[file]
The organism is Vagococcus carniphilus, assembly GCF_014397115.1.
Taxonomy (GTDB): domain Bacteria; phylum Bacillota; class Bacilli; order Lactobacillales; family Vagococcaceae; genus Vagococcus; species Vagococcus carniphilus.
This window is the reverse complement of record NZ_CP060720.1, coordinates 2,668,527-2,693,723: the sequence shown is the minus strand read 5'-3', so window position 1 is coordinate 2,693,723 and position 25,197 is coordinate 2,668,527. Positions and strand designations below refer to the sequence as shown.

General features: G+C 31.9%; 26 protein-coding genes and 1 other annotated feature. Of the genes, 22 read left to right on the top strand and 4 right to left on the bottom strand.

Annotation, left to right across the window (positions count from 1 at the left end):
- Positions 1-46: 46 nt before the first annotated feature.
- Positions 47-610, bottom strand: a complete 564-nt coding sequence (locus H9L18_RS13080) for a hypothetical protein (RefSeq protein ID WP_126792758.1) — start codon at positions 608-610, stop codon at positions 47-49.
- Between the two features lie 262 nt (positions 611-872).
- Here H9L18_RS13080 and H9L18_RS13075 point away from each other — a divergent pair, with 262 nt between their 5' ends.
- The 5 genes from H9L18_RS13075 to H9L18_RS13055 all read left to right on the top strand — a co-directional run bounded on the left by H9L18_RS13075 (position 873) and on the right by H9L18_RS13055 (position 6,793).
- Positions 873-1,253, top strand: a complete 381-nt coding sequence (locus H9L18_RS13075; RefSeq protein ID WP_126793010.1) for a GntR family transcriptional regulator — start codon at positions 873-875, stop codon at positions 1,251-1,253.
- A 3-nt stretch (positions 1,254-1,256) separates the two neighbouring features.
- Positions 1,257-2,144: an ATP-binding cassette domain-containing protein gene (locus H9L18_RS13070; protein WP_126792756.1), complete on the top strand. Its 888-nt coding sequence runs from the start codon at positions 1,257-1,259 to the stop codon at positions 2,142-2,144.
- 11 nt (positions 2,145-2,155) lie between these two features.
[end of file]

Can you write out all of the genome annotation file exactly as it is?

The organism is Vagococcus carniphilus, assembly GCF_014397115.1.
Taxonomy (GTDB): domain Bacteria; phylum Bacillota; class Bacilli; order Lactobacillales; family Vagococcaceae; genus Vagococcus; species Vagococcus carniphilus.
This window is the reverse complement of record NZ_CP060720.1, coordinates 2,668,527-2,693,723: the sequence shown is the minus strand read 5'-3', so window position 1 is coordinate 2,693,723 and position 25,197 is coordinate 2,668,527. Positions and strand designations below refer to the sequence as shown.

General features: G+C 31.9%; 26 protein-coding genes and 1 other annotated feature. Of the genes, 22 read left to right on the top strand and 4 right to left on the bottom strand.

Annotation, left to right across the window (positions count from 1 at the left end):
- Positions 1-46: 46 nt before the first annotated feature.
- Positions 47-610, bottom strand: a complete 564-nt coding sequence (locus H9L18_RS13080) for a hypothetical protein (RefSeq protein ID WP_126792758.1) — start codon at positions 608-610, stop codon at positions 47-49.
- Between the two features lie 262 nt (positions 611-872).
- Here H9L18_RS13080 and H9L18_RS13075 point away from each other — a divergent pair, with 262 nt between their 5' ends.
- The 5 genes from H9L18_RS13075 to H9L18_RS13055 all read left to right on the top strand — a co-directional run bounded on the left by H9L18_RS13075 (position 873) and on the right by H9L18_RS13055 (position 6,793).
- Positions 873-1,253, top strand: a complete 381-nt coding sequence (locus H9L18_RS13075; RefSeq protein ID WP_126793010.1) for a GntR family transcriptional regulator — start codon at positions 873-875, stop codon at positions 1,251-1,253.
- A 3-nt stretch (positions 1,254-1,256) separates the two neighbouring features.
- Positions 1,257-2,144: an ATP-binding cassette domain-containing protein gene (locus H9L18_RS13070; protein WP_126792756.1), complete on the top strand. Its 888-nt coding sequence runs from the start codon at positions 1,257-1,259 to the stop codon at positions 2,142-2,144.
- 11 nt (positions 2,145-2,155) lie between these two features.